• United Artists had a fair amount of success with Exodus and tried once again with Cast a Giant Shadow (1966, UA).  This movie gives the story of Colonel Mickey Marcus, who was recruited by the Haganah, the Labor Zionist militia, to provide operational expertise.  Marcus conveniently dies in 1948 so that the film can have the typical ending for films of nation creation.  The movie lectures the viewer in the standard Labor Zionist הסברה but goes one step beyond Exodus to argue that American Ashkenazim should serve Israeli interests.  The beginning of the movie is worth watching.  It goes through all the standard Zionist propaganda that is still repeated in American schools, universities and media to this day.  It portrays the Ashkenazi settlement as outnumbered although it was not.  It claims Arab leaders made statements that are mostly impossible to verify.  It claims that the Ashkenazim had no place to go even though the Ashkenazi displaced persons could have been resettled fairly easily within a few years while most of the Ashkenazi settlers in Palestine would probably have been happy for the colony to be dismantled.  Major Safir, the Zionist emissary, makes the obligatory emotional pitch about the threat to the Ashkenazim in Palestine so that Marcus will only react reflexively rather than think rationally about the claims Safir makes because otherwise a little reflection might have lead to the revelation that the native population has just as much claim to liberty and justice as the Ashkenazi settler colonists.  At the time Safir is supposed to give his speech, Zionist forces have already begun their ethnic cleansing of Palestine.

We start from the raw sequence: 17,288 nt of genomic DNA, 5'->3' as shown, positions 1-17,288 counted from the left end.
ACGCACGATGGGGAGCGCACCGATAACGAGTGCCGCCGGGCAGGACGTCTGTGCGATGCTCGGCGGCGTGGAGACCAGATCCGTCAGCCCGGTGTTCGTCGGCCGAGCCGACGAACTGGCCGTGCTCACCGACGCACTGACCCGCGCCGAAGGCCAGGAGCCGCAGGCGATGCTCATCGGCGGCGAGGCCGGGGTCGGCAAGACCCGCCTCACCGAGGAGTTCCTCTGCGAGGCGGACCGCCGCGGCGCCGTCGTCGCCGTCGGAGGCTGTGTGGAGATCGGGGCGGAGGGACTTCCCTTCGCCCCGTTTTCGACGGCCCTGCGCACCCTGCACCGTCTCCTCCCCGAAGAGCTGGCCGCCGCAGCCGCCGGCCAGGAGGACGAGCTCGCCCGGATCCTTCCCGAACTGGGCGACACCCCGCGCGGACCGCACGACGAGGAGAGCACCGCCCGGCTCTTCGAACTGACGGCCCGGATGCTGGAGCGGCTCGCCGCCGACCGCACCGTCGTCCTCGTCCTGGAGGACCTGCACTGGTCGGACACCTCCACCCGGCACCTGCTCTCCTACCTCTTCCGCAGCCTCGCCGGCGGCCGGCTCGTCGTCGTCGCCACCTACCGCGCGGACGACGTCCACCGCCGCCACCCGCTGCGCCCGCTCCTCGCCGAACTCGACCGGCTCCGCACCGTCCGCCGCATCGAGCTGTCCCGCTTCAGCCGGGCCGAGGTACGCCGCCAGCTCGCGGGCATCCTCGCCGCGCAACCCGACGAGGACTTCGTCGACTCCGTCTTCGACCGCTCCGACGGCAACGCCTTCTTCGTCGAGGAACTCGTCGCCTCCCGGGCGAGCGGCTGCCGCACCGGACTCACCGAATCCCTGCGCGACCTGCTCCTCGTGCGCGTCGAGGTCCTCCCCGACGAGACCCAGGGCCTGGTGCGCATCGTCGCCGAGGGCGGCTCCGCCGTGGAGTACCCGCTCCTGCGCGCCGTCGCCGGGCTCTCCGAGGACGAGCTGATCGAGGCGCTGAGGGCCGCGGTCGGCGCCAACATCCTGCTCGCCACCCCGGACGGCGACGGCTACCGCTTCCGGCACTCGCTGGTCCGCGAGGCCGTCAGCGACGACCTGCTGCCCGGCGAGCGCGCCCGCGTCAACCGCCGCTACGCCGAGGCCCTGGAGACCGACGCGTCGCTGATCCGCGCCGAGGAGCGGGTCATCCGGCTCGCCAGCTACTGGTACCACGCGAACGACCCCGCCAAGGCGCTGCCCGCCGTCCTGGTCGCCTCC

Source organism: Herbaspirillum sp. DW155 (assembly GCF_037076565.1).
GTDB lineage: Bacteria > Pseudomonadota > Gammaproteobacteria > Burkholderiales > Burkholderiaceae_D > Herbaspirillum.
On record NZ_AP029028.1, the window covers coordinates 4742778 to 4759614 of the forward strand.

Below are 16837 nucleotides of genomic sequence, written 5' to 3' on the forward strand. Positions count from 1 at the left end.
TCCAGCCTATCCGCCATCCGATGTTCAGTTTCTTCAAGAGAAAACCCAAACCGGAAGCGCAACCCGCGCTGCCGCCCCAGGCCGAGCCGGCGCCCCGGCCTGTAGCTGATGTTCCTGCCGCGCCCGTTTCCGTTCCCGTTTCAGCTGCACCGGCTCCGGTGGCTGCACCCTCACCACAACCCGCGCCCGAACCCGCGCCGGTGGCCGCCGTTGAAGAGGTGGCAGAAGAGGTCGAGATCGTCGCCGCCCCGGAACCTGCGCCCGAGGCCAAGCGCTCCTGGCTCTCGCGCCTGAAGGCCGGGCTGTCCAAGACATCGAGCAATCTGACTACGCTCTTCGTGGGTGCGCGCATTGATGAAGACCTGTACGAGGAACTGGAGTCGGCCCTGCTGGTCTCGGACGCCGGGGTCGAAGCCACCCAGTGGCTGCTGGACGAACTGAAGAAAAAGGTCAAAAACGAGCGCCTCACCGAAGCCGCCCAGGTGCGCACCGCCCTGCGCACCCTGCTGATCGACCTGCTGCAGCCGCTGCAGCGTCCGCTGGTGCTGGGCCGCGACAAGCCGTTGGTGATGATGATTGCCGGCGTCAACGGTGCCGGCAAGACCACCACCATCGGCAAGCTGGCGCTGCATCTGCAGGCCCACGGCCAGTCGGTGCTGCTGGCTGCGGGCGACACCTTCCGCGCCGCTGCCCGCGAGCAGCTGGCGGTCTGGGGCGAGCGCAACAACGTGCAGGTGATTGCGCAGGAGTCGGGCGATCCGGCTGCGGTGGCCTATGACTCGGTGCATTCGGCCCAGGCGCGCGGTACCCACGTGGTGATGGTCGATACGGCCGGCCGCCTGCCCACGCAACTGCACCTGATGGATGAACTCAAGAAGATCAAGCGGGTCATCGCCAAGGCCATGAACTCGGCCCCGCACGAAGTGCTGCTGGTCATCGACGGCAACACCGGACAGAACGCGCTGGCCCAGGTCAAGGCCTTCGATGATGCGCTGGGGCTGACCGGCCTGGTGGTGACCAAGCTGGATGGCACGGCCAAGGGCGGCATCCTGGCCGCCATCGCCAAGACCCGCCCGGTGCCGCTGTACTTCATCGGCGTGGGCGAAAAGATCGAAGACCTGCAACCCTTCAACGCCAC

Michael Lander is a disgraced US Air Force pilot that plots with the help of Black September to kill 80,000 people and the president of the United States at a Superbowl football game by crashing an explosive laden blimp into the stadium.  Because of the similarity of the movies terrorist operation to the WTC attack, it is worth mention that that no Palestinian group was involved in the September 11 atrocity and that the perpetrators were members of an extremist group loosely associated with the Egyptian Muslim brotherhood (المسلمون الإخوان), which has its own distinct and often legitimate grievances against the USA.  Such complaints, as Palestinians and other Arabs can make against the USA, do not interest Harris, who focuses mostly on the psychopathology of the killer.  Palestinians, the Middle East conflict and Black September are mostly props in his book.  Harris suggested a possible connection of Black September to Vietnamese communists by means of a videotape of Landers confession to war crimes while he was a POW during the Vietnam war.  The screenwriter made the connection to international anti-Americanism by explicitly portraying collaboration with Japanese terrorists.